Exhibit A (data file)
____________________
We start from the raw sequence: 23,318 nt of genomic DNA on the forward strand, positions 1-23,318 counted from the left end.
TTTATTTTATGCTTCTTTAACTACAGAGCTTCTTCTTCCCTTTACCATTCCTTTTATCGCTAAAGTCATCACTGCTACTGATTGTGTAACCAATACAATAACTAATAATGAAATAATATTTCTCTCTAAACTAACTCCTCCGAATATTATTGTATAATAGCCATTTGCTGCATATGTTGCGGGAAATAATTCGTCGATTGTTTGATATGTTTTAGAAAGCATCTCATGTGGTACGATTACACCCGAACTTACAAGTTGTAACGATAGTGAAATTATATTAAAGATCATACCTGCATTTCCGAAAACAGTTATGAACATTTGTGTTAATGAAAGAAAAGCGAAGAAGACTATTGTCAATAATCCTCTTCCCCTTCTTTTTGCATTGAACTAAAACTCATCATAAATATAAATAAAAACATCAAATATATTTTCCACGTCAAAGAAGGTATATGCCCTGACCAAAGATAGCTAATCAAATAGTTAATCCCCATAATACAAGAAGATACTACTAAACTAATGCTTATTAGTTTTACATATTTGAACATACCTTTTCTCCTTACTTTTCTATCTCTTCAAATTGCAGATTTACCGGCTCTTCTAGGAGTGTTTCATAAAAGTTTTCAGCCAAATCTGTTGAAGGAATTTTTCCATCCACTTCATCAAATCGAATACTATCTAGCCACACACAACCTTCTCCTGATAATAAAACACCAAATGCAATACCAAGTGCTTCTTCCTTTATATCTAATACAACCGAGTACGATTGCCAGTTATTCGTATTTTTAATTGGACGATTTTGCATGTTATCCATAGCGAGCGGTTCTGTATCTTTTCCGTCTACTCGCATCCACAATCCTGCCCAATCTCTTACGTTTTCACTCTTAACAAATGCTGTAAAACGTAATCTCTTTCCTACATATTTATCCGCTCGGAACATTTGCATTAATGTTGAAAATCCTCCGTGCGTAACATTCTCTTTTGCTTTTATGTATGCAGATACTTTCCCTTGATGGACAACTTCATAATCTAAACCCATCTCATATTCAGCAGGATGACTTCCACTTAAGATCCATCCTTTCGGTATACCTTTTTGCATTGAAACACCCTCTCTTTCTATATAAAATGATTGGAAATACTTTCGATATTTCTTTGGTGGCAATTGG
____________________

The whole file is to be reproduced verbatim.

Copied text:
We start from the raw sequence: 23,318 nt of genomic DNA on the forward strand, positions 1-23,318 counted from the left end.
TTTATTTTATGCTTCTTTAACTACAGAGCTTCTTCTTCCCTTTACCATTCCTTTTATCGCTAAAGTCATCACTGCTACTGATTGTGTAACCAATACAATAACTAATAATGAAATAATATTTCTCTCTAAACTAACTCCTCCGAATATTATTGTATAATAGCCATTTGCTGCATATGTTGCGGGAAATAATTCGTCGATTGTTTGATATGTTTTAGAAAGCATCTCATGTGGTACGATTACACCCGAACTTACAAGTTGTAACGATAGTGAAATTATATTAAAGATCATACCTGCATTTCCGAAAACAGTTATGAACATTTGTGTTAATGAAAGAAAAGCGAAGAAGACTATTGTCAATAATCCTCTTCCCCTTCTTTTTGCATTGAACTAAAACTCATCATAAATATAAATAAAAACATCAAATATATTTTCCACGTCAAAGAAGGTATATGCCCTGACCAAAGATAGCTAATCAAATAGTTAATCCCCATAATACAAGAAGATACTACTAAACTAATGCTTATTAGTTTTACATATTTGAACATACCTTTTCTCCTTACTTTTCTATCTCTTCAAATTGCAGATTTACCGGCTCTTCTAGGAGTGTTTCATAAAAGTTTTCAGCCAAATCTGTTGAAGGAATTTTTCCATCCACTTCATCAAATCGAATACTATCTAGCCACACACAACCTTCTCCTGATAATAAAACACCAAATGCAATACCAAGTGCTTCTTCCTTTATATCTAATACAACCGAGTACGATTGCCAGTTATTCGTATTTTTAATTGGACGATTTTGCATGTTATCCATAGCGAGCGGTTCTGTATCTTTTCCGTCTACTCGCATCCACAATCCTGCCCAATCTCTTACGTTTTCACTCTTAACAAATGCTGTAAAACGTAATCTCTTTCCTACATATTTATCCGCTCGGAACATTTGCATTAATGTTGAAAATCCTCCGTGCGTAACATTCTCTTTTGCTTTTATGTATGCAGATACTTTCCCTTGATGGACAACTTCATAATCTAAACCCATCTCATATTCAGCAGGATGACTTCCACTTAAGATCCATCCTTTCGGTATACCTTTTTGCATTGAAACACCCTCTCTTTCTATATAAAATGATTGGAAATACTTTCGATATTTCTTTGGTGGCAATTGG